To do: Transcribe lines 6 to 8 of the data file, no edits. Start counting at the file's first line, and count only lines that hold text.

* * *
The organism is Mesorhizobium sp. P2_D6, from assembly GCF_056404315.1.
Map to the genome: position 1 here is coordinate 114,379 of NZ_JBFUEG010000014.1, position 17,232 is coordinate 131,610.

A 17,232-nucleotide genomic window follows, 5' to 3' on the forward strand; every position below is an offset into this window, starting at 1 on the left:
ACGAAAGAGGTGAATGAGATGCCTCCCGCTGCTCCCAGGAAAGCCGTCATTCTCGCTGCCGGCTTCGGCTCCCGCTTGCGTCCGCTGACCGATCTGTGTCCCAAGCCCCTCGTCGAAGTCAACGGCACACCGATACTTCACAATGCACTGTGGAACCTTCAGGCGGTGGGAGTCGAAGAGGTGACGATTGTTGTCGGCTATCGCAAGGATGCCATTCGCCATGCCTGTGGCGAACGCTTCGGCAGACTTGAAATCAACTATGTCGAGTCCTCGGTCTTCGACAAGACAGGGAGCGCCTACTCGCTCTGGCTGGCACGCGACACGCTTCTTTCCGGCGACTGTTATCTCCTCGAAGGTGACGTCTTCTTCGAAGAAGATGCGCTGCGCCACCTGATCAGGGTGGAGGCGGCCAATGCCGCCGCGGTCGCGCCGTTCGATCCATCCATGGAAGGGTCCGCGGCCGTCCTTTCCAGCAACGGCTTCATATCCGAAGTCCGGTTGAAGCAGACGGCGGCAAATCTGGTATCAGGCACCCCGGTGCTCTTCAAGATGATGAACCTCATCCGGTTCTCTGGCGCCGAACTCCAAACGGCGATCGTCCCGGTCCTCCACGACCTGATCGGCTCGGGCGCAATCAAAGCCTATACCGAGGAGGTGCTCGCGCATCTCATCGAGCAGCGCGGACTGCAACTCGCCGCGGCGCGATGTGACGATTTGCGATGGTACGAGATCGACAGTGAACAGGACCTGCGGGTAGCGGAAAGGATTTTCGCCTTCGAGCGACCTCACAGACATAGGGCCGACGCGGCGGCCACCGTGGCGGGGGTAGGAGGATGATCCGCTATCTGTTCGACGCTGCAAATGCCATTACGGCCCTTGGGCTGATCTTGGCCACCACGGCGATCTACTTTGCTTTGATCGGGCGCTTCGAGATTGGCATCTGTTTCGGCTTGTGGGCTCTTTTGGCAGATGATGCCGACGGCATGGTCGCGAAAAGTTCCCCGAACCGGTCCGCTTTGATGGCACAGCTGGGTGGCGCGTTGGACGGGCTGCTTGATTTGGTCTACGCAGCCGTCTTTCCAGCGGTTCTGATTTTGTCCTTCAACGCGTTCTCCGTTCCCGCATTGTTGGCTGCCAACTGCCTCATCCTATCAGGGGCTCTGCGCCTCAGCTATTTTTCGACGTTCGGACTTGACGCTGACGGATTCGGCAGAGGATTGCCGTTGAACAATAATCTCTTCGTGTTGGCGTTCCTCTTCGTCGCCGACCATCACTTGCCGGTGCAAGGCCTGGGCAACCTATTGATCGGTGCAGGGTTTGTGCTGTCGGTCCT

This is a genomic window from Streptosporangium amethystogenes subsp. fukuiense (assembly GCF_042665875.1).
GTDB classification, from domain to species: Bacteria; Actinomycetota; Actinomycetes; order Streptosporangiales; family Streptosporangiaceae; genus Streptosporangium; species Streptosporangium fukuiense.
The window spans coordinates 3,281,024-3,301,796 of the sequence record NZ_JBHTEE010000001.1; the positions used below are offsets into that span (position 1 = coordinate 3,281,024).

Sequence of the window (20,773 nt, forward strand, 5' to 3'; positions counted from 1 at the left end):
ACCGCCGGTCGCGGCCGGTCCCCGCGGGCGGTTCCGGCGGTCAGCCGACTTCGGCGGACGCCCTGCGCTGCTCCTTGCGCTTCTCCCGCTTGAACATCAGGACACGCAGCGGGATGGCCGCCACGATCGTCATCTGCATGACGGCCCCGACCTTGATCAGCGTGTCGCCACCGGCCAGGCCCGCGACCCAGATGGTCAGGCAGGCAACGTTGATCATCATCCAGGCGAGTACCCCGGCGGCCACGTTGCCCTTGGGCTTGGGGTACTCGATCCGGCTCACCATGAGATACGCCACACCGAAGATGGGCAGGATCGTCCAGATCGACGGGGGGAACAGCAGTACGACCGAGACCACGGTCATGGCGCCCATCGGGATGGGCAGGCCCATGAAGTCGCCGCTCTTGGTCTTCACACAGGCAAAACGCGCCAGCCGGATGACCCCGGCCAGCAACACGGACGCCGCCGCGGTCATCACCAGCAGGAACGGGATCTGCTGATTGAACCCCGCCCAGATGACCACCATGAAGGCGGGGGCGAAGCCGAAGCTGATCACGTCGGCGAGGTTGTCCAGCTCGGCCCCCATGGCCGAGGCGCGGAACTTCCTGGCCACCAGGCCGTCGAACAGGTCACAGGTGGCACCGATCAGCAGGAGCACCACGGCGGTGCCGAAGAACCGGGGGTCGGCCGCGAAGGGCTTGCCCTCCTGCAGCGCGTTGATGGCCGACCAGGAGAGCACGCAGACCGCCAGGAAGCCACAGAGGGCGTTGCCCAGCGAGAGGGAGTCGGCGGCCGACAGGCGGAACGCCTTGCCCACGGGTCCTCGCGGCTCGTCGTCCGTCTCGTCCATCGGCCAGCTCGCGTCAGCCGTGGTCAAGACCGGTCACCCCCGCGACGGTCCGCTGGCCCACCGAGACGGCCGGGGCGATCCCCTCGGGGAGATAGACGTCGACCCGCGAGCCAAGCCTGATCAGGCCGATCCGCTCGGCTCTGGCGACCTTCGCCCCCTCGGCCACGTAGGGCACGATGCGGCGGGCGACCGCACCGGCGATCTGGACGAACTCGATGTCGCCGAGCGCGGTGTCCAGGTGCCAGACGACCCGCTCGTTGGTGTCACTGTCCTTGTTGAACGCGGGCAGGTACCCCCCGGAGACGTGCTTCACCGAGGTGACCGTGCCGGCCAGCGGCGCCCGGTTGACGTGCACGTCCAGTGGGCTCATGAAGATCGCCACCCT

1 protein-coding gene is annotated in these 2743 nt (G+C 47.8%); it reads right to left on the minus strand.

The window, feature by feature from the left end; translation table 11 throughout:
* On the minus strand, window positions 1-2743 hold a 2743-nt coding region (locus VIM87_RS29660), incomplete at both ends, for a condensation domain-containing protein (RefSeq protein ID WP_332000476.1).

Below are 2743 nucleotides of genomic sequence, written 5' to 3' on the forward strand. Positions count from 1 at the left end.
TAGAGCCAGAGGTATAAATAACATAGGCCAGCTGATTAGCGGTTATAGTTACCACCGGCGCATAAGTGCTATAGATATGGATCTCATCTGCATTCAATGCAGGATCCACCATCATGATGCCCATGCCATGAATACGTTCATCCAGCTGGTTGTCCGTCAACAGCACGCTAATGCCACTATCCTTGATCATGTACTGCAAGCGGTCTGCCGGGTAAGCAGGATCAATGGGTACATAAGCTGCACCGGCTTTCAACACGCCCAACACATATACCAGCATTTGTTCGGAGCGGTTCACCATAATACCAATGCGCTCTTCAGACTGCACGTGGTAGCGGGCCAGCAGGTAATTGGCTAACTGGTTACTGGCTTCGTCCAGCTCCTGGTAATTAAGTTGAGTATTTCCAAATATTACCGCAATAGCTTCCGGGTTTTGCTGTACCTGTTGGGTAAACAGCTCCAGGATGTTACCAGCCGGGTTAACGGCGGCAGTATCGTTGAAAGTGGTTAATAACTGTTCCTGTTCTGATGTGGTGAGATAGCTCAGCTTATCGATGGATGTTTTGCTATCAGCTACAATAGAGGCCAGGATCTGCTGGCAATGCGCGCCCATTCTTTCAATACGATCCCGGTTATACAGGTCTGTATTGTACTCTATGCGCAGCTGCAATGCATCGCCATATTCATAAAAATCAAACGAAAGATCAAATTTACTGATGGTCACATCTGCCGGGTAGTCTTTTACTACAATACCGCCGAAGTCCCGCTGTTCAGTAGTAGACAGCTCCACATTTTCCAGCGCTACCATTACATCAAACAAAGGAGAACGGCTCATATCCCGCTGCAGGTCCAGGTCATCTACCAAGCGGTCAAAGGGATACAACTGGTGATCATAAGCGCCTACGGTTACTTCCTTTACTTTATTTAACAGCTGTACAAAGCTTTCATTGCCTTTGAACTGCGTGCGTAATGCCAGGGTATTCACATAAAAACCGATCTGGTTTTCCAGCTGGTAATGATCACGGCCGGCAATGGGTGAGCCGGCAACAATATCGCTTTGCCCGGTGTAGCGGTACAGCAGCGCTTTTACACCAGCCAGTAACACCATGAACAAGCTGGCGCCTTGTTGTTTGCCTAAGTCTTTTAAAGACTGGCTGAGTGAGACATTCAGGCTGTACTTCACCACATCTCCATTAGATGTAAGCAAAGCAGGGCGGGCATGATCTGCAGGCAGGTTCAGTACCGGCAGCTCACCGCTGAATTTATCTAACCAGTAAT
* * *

GTDB classification, from domain to species: Bacteria; Actinomycetota; Actinomycetes; order Streptosporangiales; family Streptosporangiaceae; genus Streptosporangium; species Streptosporangium fukuiense.
The window spans coordinates 3,281,024-3,301,796 of the sequence record NZ_JBHTEE010000001.1; the positions used below are offsets into that span (position 1 = coordinate 3,281,024).

Sequence of the window (20,773 nt, forward strand, 5' to 3'; positions counted from 1 at the left end):